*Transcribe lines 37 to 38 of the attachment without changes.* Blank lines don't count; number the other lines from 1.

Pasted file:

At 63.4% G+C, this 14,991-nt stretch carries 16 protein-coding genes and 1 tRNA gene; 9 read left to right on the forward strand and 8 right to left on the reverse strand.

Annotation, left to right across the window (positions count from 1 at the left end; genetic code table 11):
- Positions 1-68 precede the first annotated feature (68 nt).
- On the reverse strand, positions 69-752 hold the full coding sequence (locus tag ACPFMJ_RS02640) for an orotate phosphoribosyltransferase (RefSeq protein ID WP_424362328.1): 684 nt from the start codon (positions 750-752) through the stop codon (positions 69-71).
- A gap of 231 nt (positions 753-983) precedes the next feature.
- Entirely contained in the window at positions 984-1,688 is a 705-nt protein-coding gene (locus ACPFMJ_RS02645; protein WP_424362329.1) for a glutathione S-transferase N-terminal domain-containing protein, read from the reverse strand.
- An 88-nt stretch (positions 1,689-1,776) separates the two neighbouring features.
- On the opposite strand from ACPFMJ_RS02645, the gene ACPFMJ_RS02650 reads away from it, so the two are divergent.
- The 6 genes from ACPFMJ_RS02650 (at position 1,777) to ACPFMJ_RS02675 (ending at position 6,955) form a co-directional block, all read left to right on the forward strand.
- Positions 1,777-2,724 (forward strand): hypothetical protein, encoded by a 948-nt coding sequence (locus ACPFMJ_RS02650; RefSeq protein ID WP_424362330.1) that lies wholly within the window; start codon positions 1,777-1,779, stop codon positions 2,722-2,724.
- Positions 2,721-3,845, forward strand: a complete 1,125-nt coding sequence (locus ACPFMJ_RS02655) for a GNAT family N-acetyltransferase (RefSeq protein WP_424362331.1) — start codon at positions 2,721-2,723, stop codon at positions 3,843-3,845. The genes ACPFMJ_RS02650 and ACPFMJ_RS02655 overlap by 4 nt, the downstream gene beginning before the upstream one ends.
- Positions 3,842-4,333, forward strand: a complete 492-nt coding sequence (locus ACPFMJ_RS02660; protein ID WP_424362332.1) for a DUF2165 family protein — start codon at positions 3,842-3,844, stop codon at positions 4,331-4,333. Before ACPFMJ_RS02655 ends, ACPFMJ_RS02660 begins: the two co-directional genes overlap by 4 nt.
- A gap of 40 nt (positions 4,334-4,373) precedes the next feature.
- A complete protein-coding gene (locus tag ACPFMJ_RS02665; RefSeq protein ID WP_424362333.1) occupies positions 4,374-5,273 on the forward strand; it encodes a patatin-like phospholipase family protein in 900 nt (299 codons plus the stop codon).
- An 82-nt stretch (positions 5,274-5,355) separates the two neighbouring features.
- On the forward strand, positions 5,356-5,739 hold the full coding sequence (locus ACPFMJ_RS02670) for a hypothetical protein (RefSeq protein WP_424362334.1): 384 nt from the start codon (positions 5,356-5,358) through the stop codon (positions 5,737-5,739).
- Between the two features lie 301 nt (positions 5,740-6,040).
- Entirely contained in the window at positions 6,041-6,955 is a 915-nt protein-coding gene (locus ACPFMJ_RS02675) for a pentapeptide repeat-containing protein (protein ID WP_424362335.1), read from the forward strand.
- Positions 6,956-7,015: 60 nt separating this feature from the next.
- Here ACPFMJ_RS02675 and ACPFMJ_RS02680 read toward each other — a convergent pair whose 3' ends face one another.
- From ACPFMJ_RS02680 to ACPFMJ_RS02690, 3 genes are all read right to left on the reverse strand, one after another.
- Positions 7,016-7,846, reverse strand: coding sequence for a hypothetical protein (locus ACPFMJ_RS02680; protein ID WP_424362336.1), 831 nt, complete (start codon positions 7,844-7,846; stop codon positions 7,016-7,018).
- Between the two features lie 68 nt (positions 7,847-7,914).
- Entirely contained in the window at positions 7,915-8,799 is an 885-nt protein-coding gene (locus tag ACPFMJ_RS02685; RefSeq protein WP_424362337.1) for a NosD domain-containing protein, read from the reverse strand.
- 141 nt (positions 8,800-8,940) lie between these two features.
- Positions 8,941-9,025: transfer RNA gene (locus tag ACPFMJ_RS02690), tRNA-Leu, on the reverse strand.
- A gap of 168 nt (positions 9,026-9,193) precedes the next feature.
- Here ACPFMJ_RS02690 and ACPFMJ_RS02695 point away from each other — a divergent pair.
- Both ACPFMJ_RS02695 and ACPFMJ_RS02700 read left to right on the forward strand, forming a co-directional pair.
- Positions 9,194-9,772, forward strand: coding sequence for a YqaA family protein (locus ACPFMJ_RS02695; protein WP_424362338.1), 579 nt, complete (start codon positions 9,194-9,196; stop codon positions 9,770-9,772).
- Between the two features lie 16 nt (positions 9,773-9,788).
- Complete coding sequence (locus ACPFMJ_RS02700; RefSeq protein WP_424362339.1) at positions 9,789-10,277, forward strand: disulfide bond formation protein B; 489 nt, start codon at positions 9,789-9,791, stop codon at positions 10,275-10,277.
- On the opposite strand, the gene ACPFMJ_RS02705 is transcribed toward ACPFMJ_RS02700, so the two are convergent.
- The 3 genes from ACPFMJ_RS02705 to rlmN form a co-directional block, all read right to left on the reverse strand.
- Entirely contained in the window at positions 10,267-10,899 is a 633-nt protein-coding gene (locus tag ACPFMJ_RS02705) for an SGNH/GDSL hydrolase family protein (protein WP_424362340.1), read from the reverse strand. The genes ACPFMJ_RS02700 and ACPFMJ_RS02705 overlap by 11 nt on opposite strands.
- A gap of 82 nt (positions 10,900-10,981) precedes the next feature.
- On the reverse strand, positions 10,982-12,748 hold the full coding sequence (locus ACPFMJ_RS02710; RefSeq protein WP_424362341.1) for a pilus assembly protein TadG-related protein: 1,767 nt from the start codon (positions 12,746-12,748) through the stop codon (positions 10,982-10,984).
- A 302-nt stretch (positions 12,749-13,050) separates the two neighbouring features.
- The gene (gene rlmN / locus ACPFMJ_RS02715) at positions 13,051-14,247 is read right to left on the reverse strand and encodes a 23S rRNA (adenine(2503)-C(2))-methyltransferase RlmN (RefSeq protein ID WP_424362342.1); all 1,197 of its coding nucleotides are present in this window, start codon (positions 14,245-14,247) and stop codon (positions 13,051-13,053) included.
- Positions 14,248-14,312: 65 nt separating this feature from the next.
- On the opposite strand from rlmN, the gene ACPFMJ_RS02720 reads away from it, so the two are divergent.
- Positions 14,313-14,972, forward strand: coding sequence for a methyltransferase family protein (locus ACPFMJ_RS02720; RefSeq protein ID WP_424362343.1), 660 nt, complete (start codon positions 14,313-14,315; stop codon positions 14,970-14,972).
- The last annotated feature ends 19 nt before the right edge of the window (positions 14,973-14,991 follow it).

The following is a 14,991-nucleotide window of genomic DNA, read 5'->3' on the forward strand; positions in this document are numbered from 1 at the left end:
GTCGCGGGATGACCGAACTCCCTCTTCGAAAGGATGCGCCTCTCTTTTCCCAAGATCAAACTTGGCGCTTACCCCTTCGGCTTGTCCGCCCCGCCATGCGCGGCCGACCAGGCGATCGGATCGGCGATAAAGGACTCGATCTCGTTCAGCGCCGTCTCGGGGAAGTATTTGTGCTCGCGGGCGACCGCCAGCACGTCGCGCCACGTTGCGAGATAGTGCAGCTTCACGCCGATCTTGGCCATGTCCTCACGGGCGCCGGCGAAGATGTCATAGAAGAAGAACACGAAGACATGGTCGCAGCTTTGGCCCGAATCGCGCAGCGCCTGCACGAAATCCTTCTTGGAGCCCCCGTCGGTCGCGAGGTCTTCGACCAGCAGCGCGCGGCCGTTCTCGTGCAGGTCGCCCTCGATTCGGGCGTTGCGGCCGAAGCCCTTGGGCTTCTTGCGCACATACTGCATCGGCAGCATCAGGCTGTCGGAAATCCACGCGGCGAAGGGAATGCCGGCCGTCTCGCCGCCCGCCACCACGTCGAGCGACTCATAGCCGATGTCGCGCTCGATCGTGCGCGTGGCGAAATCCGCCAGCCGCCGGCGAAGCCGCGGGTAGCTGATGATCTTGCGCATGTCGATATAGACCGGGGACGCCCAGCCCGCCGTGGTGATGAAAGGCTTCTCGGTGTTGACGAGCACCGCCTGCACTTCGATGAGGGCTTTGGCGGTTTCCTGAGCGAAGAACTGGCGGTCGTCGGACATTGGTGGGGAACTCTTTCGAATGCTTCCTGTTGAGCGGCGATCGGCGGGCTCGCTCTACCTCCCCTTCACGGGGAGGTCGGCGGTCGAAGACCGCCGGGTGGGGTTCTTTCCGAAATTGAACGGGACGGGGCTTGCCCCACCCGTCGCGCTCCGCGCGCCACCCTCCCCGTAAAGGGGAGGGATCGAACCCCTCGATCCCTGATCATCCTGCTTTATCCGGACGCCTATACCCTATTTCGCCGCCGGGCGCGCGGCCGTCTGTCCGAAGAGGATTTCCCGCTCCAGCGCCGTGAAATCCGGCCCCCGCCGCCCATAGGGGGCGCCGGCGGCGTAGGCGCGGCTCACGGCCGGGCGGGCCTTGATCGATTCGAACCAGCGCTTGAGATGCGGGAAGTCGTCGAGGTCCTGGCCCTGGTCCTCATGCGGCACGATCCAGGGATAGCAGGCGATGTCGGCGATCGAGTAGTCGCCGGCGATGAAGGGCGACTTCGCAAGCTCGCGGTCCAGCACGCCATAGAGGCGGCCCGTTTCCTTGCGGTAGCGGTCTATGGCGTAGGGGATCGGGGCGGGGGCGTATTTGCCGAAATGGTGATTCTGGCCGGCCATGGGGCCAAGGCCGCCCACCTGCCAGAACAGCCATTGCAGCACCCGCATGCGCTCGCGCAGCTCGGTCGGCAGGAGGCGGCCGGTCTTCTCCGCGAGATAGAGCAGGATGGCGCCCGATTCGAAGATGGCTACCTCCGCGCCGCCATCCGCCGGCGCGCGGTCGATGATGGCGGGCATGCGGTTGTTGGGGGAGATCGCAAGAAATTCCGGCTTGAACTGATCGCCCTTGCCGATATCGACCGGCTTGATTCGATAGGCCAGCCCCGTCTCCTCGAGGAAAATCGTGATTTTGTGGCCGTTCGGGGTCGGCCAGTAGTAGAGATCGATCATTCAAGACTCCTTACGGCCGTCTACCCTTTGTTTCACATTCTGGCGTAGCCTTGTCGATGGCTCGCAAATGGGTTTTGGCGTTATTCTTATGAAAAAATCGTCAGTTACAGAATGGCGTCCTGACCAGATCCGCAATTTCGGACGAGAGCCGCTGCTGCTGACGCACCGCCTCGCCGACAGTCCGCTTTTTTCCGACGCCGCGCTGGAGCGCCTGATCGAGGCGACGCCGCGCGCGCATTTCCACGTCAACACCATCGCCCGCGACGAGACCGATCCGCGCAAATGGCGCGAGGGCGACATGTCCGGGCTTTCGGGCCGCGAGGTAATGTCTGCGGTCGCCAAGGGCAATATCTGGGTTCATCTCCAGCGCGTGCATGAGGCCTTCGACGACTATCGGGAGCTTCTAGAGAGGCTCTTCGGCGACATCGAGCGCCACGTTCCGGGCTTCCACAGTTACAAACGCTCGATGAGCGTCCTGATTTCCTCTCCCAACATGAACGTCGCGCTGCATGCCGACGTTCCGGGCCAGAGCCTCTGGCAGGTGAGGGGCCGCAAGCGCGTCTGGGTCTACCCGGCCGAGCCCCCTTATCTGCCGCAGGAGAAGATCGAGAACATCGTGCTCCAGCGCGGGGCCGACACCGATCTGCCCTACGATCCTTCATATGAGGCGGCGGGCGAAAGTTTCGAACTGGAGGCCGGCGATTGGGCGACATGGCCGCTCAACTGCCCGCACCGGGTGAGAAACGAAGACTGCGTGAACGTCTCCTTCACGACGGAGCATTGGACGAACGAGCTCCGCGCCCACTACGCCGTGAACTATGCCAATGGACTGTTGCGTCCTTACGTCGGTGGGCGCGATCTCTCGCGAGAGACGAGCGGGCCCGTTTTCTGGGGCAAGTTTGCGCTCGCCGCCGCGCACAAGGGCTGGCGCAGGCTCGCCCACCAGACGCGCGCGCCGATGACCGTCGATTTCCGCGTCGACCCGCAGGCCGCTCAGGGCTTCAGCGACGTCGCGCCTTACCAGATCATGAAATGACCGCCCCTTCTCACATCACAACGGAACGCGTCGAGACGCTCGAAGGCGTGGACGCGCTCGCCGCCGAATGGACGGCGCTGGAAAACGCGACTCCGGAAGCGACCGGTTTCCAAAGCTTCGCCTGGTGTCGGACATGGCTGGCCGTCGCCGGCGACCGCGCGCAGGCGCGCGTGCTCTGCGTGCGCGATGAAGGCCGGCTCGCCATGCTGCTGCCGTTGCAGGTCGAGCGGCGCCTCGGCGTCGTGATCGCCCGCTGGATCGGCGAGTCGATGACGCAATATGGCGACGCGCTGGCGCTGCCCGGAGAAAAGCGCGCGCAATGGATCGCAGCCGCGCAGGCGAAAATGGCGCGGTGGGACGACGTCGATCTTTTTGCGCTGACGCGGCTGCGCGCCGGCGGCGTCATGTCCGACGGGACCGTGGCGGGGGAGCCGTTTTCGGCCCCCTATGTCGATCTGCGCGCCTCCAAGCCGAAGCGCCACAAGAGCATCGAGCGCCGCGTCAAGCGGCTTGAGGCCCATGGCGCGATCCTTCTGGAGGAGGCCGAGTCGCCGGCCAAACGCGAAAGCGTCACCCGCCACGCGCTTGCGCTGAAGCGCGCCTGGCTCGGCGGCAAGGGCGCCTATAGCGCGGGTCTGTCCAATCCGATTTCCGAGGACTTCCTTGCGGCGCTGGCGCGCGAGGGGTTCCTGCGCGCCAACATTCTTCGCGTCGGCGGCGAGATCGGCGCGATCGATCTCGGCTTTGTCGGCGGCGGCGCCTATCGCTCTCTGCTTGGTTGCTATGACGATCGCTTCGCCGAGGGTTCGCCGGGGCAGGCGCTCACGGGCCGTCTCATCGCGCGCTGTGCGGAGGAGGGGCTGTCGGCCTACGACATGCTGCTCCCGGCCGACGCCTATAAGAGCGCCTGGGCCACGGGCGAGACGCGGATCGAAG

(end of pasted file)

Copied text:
- On the reverse strand, positions 10,982-12,748 hold the full coding sequence (locus ACPFMJ_RS02710; RefSeq protein WP_424362341.1) for a pilus assembly protein TadG-related protein: 1,767 nt from the start codon (positions 12,746-12,748) through the stop codon (positions 10,982-10,984).
- A 302-nt stretch (positions 12,749-13,050) separates the two neighbouring features.